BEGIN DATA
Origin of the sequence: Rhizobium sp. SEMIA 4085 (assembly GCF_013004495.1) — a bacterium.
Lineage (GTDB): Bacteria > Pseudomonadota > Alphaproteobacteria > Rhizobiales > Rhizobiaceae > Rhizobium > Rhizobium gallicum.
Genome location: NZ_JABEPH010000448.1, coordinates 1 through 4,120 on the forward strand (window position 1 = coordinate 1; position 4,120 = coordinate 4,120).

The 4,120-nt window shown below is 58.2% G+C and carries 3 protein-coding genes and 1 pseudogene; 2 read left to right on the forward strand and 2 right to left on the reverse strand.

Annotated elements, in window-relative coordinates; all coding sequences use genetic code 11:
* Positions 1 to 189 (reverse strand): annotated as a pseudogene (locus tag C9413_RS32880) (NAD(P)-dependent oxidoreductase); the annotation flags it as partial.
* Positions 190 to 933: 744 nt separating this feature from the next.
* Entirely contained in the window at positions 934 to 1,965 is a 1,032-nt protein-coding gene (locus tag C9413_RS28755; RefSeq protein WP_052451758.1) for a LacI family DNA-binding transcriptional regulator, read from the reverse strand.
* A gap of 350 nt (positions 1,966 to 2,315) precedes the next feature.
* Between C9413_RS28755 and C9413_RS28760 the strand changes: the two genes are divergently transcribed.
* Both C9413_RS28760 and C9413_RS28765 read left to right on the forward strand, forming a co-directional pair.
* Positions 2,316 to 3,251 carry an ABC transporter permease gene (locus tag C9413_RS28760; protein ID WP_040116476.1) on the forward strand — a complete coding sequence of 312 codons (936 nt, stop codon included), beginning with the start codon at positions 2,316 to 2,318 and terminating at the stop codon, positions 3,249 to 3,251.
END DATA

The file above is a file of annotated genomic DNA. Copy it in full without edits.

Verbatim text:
Origin of the sequence: Rhizobium sp. SEMIA 4085 (assembly GCF_013004495.1) — a bacterium.
Lineage (GTDB): Bacteria > Pseudomonadota > Alphaproteobacteria > Rhizobiales > Rhizobiaceae > Rhizobium > Rhizobium gallicum.
Genome location: NZ_JABEPH010000448.1, coordinates 1 through 4,120 on the forward strand (window position 1 = coordinate 1; position 4,120 = coordinate 4,120).

The 4,120-nt window shown below is 58.2% G+C and carries 3 protein-coding genes and 1 pseudogene; 2 read left to right on the forward strand and 2 right to left on the reverse strand.

Annotated elements, in window-relative coordinates; all coding sequences use genetic code 11:
* Positions 1 to 189 (reverse strand): annotated as a pseudogene (locus tag C9413_RS32880) (NAD(P)-dependent oxidoreductase); the annotation flags it as partial.
* Positions 190 to 933: 744 nt separating this feature from the next.
* Entirely contained in the window at positions 934 to 1,965 is a 1,032-nt protein-coding gene (locus tag C9413_RS28755; RefSeq protein WP_052451758.1) for a LacI family DNA-binding transcriptional regulator, read from the reverse strand.
* A gap of 350 nt (positions 1,966 to 2,315) precedes the next feature.
* Between C9413_RS28755 and C9413_RS28760 the strand changes: the two genes are divergently transcribed.
* Both C9413_RS28760 and C9413_RS28765 read left to right on the forward strand, forming a co-directional pair.
* Positions 2,316 to 3,251 carry an ABC transporter permease gene (locus tag C9413_RS28760; protein ID WP_040116476.1) on the forward strand — a complete coding sequence of 312 codons (936 nt, stop codon included), beginning with the start codon at positions 2,316 to 2,318 and terminating at the stop codon, positions 3,249 to 3,251.